If you are thinking about taking leave from work to get treatment for a substance use disorder, there are federal laws that can protect you from losing your job under certain conditions.
Not everyone with a substance use disorder is exempt from losing their job if they leave work to get treatment. Consult an attorney to address the specifics of your circumstances and confirm how the law protects you.
Explain the situation to your employer in a sincere and honest manner and request the needed time off. You may find that your employer is supportive of your desire to get help and will facilitate the process.
Millions of people get treatment for addictions every year.
The number of people who get treatment is far lower than the number of people who need help with substance abuse, according to organizations like the Substance Abuse and Mental Health Services Administration (SAMHSA). Up to a quarter of the working population in the United States may be under the influence of drugs or alcohol while at work, and the cost of substance abuse in the United States runs into the billions of dollars.
The best approach to overcoming a substance abuse problem is to seek treatment. Many people are concerned that they will be fired from their job if they take time off work to go to rehab. There are two major federal acts that protect individuals who need treatment for substance abuse.
The Americans with Disabilities Act (ADA) prohibits discrimination against people with identified disabilities. This means that most employers cannot fire or discriminate against their employees based on the employee having a qualified disability.
Alcoholism is identified under the definition of a disability, but illicit drug use is not. Current drug or alcohol use is not protected under the act, especially if the employer can show the substance use disorder has affected your job. This means that if you have been cited for being intoxicated or under the influence at work, your rights under the ADA may not hold up.
The definition of “current” alcohol or drug use can be a bit hazy. It is possible for someone who has not been using for weeks or longer to be fired if their past work performance was deemed to be adversely affected by their substance abuse, or if they endangered other workers on the job as a result of their substance abuse.
The good news is that if you are not using alcohol or drugs and are attending rehab, the chances are that your employer cannot fire you. Again, if there is any question regarding your rights under the ADA, you should discuss the situation with an attorney.
The Family and Medical Leave Act (FMLA) of 1993 requires that covered employers provide their employees with leave for qualified medical disabilities and leave for family reasons. The leave is unpaid so that you will get no money from your employer.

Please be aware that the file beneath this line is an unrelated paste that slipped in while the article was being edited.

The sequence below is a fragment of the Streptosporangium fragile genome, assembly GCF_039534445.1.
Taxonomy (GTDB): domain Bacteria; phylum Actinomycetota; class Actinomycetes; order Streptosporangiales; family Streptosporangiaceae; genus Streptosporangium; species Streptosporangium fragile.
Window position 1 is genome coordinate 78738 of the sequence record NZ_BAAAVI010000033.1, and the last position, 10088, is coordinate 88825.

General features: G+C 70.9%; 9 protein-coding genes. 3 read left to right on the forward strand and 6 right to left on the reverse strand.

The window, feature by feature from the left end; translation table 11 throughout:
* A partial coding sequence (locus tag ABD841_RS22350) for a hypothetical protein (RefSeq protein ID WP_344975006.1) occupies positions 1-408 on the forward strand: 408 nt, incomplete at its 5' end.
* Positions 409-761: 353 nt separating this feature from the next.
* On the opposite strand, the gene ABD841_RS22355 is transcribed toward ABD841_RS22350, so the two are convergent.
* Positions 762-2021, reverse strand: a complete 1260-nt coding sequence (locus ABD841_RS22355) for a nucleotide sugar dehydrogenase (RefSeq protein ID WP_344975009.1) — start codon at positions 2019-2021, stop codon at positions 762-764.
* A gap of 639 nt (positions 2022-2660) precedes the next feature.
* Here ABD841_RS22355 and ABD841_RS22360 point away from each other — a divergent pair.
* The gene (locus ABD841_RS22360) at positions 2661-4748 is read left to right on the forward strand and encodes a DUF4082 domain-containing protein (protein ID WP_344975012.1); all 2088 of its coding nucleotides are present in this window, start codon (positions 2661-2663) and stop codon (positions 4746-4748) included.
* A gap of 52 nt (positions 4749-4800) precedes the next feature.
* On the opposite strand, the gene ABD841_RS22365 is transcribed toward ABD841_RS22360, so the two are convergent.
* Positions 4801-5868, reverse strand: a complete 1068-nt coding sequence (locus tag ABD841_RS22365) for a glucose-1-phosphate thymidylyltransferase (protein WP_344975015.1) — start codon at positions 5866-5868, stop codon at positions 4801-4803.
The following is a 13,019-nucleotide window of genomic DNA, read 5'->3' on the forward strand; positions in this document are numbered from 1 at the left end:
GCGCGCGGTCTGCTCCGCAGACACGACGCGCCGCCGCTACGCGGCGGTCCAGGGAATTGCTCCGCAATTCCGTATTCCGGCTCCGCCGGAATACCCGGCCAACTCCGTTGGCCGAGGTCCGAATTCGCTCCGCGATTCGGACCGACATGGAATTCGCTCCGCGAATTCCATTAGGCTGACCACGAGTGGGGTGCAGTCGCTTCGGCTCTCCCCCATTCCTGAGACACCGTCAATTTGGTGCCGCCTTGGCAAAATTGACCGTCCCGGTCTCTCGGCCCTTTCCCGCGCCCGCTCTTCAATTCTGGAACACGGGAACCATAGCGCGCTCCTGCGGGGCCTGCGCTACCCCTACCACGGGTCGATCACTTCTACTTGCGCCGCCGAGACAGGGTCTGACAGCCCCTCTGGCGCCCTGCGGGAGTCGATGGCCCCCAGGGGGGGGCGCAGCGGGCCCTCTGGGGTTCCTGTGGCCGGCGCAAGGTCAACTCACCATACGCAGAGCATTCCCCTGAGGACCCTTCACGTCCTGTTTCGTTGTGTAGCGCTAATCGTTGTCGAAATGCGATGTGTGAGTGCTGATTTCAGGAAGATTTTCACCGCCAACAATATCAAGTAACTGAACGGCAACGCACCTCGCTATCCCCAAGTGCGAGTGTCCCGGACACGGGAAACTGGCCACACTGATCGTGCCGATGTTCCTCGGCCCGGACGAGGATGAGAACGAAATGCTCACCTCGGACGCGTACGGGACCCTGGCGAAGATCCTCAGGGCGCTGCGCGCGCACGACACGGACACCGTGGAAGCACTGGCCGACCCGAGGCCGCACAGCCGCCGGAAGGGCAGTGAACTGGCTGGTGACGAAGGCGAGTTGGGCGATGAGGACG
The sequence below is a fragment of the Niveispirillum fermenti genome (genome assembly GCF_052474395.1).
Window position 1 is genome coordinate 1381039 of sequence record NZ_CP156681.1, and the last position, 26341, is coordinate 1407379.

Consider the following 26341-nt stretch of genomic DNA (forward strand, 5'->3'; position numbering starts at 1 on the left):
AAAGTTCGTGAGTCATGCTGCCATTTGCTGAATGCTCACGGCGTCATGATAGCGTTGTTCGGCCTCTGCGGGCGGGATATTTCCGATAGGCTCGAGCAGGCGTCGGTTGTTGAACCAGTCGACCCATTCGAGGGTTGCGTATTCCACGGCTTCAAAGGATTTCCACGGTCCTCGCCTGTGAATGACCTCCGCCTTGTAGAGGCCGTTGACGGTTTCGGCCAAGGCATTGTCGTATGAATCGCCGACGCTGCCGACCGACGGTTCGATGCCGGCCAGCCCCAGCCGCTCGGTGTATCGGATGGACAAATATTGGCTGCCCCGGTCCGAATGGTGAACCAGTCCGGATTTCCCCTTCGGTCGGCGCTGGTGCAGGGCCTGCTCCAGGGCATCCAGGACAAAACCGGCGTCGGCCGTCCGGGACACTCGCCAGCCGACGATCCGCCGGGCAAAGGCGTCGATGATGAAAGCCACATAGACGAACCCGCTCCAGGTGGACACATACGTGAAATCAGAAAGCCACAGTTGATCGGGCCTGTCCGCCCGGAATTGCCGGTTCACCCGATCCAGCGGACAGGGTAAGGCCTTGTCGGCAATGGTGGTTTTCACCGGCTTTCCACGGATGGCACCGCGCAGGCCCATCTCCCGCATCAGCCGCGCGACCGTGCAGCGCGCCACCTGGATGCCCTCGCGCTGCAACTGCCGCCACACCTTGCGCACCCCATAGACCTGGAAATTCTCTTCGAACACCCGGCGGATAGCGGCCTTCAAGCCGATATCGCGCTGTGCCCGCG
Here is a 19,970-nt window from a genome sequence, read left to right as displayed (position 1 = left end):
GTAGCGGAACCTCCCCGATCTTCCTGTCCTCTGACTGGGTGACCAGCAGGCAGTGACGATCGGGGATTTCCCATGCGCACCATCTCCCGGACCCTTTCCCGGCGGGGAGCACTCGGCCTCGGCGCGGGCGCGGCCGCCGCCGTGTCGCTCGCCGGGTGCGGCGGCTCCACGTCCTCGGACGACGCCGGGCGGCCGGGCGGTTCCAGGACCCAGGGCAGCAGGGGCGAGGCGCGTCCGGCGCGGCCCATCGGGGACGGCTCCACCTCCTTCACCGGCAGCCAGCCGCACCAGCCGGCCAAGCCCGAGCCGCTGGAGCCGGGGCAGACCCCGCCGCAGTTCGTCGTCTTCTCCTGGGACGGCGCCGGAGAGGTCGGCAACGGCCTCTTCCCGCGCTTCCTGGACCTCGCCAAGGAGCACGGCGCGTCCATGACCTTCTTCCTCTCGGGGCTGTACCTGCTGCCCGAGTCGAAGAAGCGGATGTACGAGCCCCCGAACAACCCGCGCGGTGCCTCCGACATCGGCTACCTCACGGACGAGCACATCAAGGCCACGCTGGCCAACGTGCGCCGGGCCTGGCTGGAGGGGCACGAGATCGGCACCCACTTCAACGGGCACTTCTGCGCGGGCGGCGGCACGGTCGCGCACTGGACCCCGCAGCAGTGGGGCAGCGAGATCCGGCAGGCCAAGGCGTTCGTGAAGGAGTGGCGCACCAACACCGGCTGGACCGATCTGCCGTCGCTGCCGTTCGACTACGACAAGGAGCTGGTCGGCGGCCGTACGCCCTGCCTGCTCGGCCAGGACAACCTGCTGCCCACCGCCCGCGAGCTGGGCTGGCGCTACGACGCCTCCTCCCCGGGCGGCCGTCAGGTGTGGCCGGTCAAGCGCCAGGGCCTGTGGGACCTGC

One of the protected reasons for taking leave is for a qualifying medical condition that interferes with your ability to perform the essential functions of your job. Seeking treatment for substance use disorders may qualify under this specification, and you could get as much as 12 weeks of unpaid leave during 12 months. If you miss work because you are using alcohol or drugs or are absent from work because of active substance use, you do not qualify under the FMLA.
Some specifications which need to be met by you and your employer:
Additionally, protection under the FMLA does not appear to be applicable when the employer provides written information about substance abuse that is applied indiscriminately across all employees and includes provisions regarding the loss of your job if you enroll in treatment for substance abuse.
There may be further protections against being fired for attending rehab in your state. The best way to find out is to discuss the situation with an attorney or your human resources department at work.
Very often, the long-term effects of being diagnosed with substance use disorder depend on your ability to get treatment, participate in treatment, and move forward. Realizing that you often have no control over what other people think is an integral part of recovery.
Certainly, there is the potential to be stigmatized by others, including employers regarding your addiction. However, in most cases, employers understand and are sympathetic to these issues and will work with you. Try your best to explain the situation.
Here are some tips that may be helpful:
Because substance abuse is such an issue in the United States, many employers provide employee assistance programs (EAPs) to their employees. EAPs can offer services and options for mental health-related problems, including issues with substance abuse.
If your employer has an EAP, take advantage of it.
Before you ask for time off work, you should already have your treatment plan outlined, including arrangements with treatment providers to get into rehab.